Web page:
“It sounds like you were sad and depressed…And I was your enabler…?”
In a lot of ways, Terry’s right to leave. Maybe, even, he should have done so sooner to avoid…well. Everything we’ve seen so far. Not only that, but Terry leaving means Terry getting to let loose — and Greg Kinnear having the chance to do the same for some pretty unhinged scenes. How Kinnear gets through so much dialogue, so fast, without taking a single breath as a coked-up Terry remains a mystery. But, despite the mutual heartbreak that gets the character to this point, the performance is comedic gold. And it’s very, very necessary to have for balancing everything else that happens in “Chapter 12.”
But, even amidst the chaos of Terry’s night of partying with Kathryn and the pain of watching Pat try to hold onto a marriage that isn’t working, there’s wisdom here, too. Love doesn’t always bring happiness, and leaving a toxic relationship behind (at least for now?) doesn’t magically fix things either. Because emotions are messy, and complicated, and…fucked up, really. Sometimes, we love people who aren’t right for us. And we have to know the difference between them and the ones who may occasionally cause us pain but whose place in our life is still worth saving.
…enter the Phelps kids.
“Jake just asked for help, and Gaynor called me Mom! I’m putting this in my gratitude journal!”
From the outside looking in, Gaynor and Jake aren’t great for Pat. In Shining Vale 2×04 alone, there’s their bickering with each other that interrupts Pat’s heart to heart with Ruth. And that’s because of several bigger problems, like Jake getting in trouble at school for tackling the opposing team’s mascot and Gaynor still basically being Jake’s mother figure. Pat feels like the worst mom ever when she gets to the school too late to help. (Bonus: In the midst of all this, she even gets roped into that ridiculous situation with the principal trying to butter her up about what a genius she is…just to pawn her manuscript off on her.)
That’s to say nothing of their involvement in one of Pat’s late-night wanderings, or Gaynor’s (as yet undisclosed) own haunting, or any number of other things. But Pat’s just thrilled by some of the small wins with Jake and Gaynor. Sure, they’re both more worried about their dad (and Roxy) during the big “talk.” And yeah, Gaynor and Pat’s relationship is as…combative, shall we say…as ever. But Jake wants his mom to take him to school. And Gaynor is, as disclosed through the truth hiding behind all the mutual sarcasm, exactly what Pat wanted. Hell, even though neither of them will ever admit it, Pat and her “bitchy, ungrateful teenager” are the same in fun ways — not just traumatic ones! — too. Case in point: They have practically the exact same conversation with the school principal.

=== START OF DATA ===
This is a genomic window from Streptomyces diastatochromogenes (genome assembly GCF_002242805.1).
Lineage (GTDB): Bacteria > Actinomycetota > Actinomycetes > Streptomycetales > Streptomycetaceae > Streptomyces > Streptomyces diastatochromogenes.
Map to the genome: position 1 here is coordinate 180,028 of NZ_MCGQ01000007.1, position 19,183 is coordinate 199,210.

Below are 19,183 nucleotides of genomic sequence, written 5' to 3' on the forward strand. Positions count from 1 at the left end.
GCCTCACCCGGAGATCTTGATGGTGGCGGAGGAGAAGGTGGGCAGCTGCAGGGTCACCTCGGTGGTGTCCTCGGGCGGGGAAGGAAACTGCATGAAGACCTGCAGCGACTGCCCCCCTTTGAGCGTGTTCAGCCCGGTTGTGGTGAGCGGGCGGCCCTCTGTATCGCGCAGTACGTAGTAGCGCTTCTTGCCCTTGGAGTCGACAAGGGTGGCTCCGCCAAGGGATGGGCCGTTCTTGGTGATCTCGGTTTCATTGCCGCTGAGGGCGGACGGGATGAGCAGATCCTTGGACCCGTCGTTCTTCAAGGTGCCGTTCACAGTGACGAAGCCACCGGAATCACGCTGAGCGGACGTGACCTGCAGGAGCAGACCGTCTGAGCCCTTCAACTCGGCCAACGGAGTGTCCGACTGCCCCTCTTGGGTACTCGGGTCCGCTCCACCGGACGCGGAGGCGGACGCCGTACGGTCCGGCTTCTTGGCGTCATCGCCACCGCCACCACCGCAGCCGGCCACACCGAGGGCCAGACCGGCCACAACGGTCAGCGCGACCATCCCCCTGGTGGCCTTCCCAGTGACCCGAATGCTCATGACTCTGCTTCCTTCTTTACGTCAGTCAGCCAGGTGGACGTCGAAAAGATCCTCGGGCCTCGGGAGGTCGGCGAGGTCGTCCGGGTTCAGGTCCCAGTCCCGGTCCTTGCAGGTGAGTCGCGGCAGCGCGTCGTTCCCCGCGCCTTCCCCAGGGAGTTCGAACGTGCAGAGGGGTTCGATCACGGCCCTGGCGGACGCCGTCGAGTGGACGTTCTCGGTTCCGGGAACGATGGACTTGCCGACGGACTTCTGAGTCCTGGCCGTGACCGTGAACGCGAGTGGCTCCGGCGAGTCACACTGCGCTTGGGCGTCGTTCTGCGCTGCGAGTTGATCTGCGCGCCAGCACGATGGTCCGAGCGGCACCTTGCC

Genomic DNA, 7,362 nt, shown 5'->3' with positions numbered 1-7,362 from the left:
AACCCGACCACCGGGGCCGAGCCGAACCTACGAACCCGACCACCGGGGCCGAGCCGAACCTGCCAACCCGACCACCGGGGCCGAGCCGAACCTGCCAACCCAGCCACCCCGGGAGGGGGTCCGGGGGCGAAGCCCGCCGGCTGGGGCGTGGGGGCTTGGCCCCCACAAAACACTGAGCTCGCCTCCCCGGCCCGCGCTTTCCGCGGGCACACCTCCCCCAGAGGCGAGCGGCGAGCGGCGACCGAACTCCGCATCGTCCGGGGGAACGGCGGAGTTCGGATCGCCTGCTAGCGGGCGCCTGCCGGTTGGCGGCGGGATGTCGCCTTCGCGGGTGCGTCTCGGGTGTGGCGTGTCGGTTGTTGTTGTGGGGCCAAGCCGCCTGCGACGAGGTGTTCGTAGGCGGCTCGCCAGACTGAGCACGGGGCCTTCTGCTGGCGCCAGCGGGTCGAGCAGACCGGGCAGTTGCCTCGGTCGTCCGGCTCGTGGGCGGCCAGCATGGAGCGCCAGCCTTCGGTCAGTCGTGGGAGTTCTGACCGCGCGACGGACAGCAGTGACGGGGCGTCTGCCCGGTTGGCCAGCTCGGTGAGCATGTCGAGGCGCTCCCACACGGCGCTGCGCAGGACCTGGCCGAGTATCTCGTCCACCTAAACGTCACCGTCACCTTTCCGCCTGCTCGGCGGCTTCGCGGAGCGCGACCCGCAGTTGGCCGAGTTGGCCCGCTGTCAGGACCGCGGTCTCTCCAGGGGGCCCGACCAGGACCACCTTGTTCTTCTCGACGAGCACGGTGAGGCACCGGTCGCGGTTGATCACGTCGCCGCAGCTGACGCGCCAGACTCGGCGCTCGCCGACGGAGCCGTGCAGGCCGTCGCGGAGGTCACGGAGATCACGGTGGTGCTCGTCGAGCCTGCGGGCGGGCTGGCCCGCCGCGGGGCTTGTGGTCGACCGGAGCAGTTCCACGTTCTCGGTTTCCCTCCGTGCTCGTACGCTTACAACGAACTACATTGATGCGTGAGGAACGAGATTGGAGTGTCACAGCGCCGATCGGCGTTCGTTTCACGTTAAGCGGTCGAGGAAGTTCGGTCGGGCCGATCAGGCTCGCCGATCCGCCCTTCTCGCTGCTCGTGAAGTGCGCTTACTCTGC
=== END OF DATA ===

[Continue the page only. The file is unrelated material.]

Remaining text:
Not to mention, Gaynor’s kind of a genius — great for bragging rights — and even into some under-appreciated literary greats. So, being “Mom” is a big deal for Pat. Honestly, the way she is so utterly thrilled by a normal (for them) interaction and something as little as being referred to as a parent, not by her first name, again…those are the small indicators that there is a chance for Pat. That she does have her good moments, could have good days even. Not forced smiles or denying reality. No. Finding those places for gratitude and celebrating them when we can, finding the things worth holding onto and holding on for.
More on Shining Vale 2×04
- This isn’t…necessarily specific to “Chapter 12,” but I would just like to apologize to myself, fandom-rotted brains everywhere — and to the icon Gale Weathers herself — for making so many references to The Morning Show when Pat has been on Good Morning Shining Vale, yet somehow, ignoring the very obvious connection to Ms. Weathers’ morning program from the most recent installments of the Scream franchise. Always here for a multi-layered “so meta” situation, between poking fun at Aniston in the original trilogy more than once (“the Rachel,” for one), then bringing that same energy here. Very sorry.
- Anyway. Back at it.
- That cold open was one of my absolute favorite horror moments in ages. Creepy AF with the…unknown woman down the hall. And the “creepy ghost movement like that thing in The Grudge,” for lack of a better descriptor, from Cox before Pat burst out from behind her messy hair was stellar. Plus, we’re always here for the jump scare.
- “What the…fuck you?!” Dead.
- “What the hell, everyone? “If I don’t get my full eight hours, I’m not going to be human tomorrow!!!” Interesting choice of words in a series like this.
- This entire exchange. Just…everything about it: “Hey! Last night was amazing.” “What part? My screaming, my night terrors, orrrrrr my sleep-walking?” “The fornication. It cured my limp.” “Honey, please don’t call it the fornication.” “I’m sorry. The penetration.”“You’re getting colder.” “Well, we don’t have to give it a name. I just…love being deep inside you.”